Porter's five force model, analysis, competitors
Porter's five forces model was made by Michael Porter in 1980 as a technique for industry analysis. An industry consists of a group of firms which are involved in the production of commodities which are close substitutes for one another. Essentially the five forces model provides corporations with a means of analyzing their fellow competitors within the market (Porter, 1998). It examines the strength of firms through five distinct competitive elements which collectively are key in determining the long-term profitability and competitiveness of firms within an industry.A significant characteristic of this latest financial downturn was that it was non-discerning in its impact; both large and small-scale firms within the postal and parcel industry were equally impacted. The highest negative impact was felt in the United States where mail volumes went to lows similar to those during the Great Depression. Perhaps a further point of concern to industry players would be the predictions that the industry would not recover.
Historically, volumes display a re-growth after periods of economic contractions have ended. The essential challenge with the 2008-2009 economic downturn is that a reversal in growth is unforeseeable; instead predicting (based on e-substitution rate) negative to significantly negative growth over the next decade (Accenture, 2011).
[...] However with its strategic mergers and acquisitions, DHL has been able to curve a strong and stable position as a logistics and solutions provider making it a common and strong player within the postal and parcel services. DPD express is yet another leader in the parcel and postal delivery particularly within The United Kingdom (www.dpd.co.uk, 2012). It is part of GeoPost, a subsidiary of France's La Poste with over 40 depots in UK and Ireland and 1700 courier vehicles. The stronghold position of GeoPost in Europe is largely attributable to the vast networks and leadership within the local or domestic markets. [...]
[...] That Universal Parcel services is the most desired firm in the postal and parcel industry. Its infrastructure layout further strengthens its bargaining power by making it not only difficult but costly as well for consumers to shift to other providers (Porter, 1998). Dalsey, Hillblom and Lynn (or as it is commonly referred to as DHL Express) has four broad divisions each run under their own divisional headquarters. The company's bargaining power arises from the centralization of internal services, which in turn support the entire DHL group's operations (www.dhl.com, 2012). [...]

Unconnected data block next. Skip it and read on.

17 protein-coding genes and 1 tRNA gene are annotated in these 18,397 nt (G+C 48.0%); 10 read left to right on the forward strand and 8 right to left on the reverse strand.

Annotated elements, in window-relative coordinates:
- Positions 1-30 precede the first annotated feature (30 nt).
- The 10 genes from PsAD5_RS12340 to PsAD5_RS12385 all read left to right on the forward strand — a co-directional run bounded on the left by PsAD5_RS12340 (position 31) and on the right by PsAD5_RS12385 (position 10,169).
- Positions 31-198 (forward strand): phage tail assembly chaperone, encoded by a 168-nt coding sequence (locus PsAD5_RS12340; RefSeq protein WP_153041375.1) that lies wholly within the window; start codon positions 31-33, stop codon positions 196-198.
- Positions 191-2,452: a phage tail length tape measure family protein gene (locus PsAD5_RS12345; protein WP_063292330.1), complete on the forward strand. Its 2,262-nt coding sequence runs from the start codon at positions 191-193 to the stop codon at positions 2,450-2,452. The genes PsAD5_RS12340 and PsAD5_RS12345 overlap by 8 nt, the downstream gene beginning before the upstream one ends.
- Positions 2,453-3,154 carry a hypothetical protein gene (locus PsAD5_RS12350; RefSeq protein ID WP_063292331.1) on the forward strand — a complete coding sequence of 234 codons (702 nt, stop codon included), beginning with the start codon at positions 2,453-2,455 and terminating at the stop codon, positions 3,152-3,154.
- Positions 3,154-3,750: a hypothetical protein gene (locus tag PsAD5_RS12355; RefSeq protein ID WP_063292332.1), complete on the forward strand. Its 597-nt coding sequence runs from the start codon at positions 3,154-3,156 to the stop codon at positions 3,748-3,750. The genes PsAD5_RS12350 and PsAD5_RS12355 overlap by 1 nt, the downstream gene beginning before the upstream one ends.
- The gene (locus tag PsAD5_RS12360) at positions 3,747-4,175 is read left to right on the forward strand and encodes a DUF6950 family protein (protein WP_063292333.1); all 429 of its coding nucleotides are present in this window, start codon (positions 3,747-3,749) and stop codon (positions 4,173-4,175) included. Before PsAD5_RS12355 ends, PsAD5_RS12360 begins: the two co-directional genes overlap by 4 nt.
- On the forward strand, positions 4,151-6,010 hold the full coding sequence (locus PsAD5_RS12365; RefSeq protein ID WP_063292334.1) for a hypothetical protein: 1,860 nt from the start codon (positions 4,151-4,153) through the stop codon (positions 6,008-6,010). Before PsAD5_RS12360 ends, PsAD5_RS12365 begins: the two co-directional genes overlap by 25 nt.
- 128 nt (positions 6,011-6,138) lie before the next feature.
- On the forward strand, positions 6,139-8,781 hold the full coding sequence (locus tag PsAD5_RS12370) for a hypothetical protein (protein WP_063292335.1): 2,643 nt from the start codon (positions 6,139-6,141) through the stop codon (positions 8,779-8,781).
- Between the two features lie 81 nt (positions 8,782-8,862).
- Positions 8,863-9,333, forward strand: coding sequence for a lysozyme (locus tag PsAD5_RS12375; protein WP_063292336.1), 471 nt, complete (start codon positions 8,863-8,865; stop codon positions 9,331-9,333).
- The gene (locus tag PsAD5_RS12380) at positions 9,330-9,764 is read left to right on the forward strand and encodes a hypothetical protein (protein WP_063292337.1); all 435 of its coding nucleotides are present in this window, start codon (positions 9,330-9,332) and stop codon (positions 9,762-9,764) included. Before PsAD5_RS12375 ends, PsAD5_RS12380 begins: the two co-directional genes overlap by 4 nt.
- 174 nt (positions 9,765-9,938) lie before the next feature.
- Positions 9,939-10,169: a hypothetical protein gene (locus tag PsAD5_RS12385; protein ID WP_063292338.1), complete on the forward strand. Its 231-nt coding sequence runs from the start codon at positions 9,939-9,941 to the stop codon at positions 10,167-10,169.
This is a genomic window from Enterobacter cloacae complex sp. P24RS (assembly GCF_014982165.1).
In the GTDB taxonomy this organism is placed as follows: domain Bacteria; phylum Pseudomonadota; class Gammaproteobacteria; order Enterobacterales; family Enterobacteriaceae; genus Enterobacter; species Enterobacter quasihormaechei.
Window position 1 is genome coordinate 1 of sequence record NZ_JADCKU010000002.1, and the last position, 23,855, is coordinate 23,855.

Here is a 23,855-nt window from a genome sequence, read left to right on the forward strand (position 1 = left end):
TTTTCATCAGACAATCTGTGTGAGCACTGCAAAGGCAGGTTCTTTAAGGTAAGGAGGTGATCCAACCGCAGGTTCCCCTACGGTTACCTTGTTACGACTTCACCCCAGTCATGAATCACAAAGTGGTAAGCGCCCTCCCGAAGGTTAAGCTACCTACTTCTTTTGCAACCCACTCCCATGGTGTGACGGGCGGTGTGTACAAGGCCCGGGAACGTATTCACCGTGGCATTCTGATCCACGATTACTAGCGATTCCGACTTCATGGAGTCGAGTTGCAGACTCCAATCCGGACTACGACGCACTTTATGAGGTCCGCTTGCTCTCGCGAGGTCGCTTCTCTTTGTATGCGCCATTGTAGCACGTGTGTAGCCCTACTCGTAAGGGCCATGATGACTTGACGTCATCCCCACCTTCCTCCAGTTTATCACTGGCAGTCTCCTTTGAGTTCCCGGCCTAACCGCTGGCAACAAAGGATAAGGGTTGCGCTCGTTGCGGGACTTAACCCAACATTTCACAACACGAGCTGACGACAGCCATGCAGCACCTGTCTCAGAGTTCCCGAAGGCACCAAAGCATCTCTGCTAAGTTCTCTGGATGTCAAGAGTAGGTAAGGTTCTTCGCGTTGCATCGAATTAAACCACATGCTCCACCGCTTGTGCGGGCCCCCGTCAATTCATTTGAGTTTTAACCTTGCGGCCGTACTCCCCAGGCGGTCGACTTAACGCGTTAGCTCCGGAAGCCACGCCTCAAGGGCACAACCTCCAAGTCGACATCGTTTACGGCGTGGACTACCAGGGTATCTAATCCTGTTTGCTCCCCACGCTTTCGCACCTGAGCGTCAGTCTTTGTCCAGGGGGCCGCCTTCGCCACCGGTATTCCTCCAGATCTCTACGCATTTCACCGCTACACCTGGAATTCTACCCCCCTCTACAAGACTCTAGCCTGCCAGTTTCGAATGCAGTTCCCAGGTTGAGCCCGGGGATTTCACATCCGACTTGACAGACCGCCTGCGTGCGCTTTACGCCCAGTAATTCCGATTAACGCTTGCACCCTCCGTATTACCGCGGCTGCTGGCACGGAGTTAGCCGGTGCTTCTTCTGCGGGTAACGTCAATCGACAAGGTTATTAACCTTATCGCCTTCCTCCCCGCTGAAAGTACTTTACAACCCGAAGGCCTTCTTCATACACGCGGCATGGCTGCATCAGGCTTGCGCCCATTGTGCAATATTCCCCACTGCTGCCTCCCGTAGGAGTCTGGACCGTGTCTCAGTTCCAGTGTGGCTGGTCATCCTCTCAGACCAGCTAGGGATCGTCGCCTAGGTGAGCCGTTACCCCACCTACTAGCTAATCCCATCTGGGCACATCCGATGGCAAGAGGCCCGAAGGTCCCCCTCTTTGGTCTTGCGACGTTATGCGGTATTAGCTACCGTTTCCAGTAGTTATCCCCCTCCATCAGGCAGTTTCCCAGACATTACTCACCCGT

[...] Discussion Bargaining power of suppliers Porter defines this force as the ability of suppliers to dictate product quality and significantly influence prices. A conglomerate of suppliers has even more power over an industry; or where the industry is characterized by few suppliers and few or no substitutes; or where the supplier's product is essential to the industry. For United Parcel Service this power arises from its dominance arising from a combination of financial muscle and sheer size of operations. Universal Parcel service is the world's largest package distribution company transporting in excess of three billion parcels and documents annually (Boulton, 1999). [...]
[...] It regards the influence with which the consumers have on the organization's profitability. This power increases where purchases are large, and the consumer size is large as well (Palmer, 2011). Other factors, which enhance the bargaining power of the buyers, include where the industry comprises small scale suppliers and the buyers are few and large; product has many close substitutes; customers have access to and are in possession of market information; low brand-switching costs for consumers. Within the post and parcel industry, this power has vividly displayed itself through the diminishing volumes of traditional mail services. [...]
[...] Rivalry amongst competitors This refers to the rivalry between competitors and is often the strongest amongst the five forces (Porter, 1998). Where it is weak, competitors can easily influence both product quality and prices so as to make higher profit margins. Where it is strong, there is a need for increased product benefit to maintain customers. Competitor rivalry can be enhanced as firms try to attain the market leadership; where market is expanding slowly or is shrinking; high perishability of products or high degree of homogeneity of products. [...]
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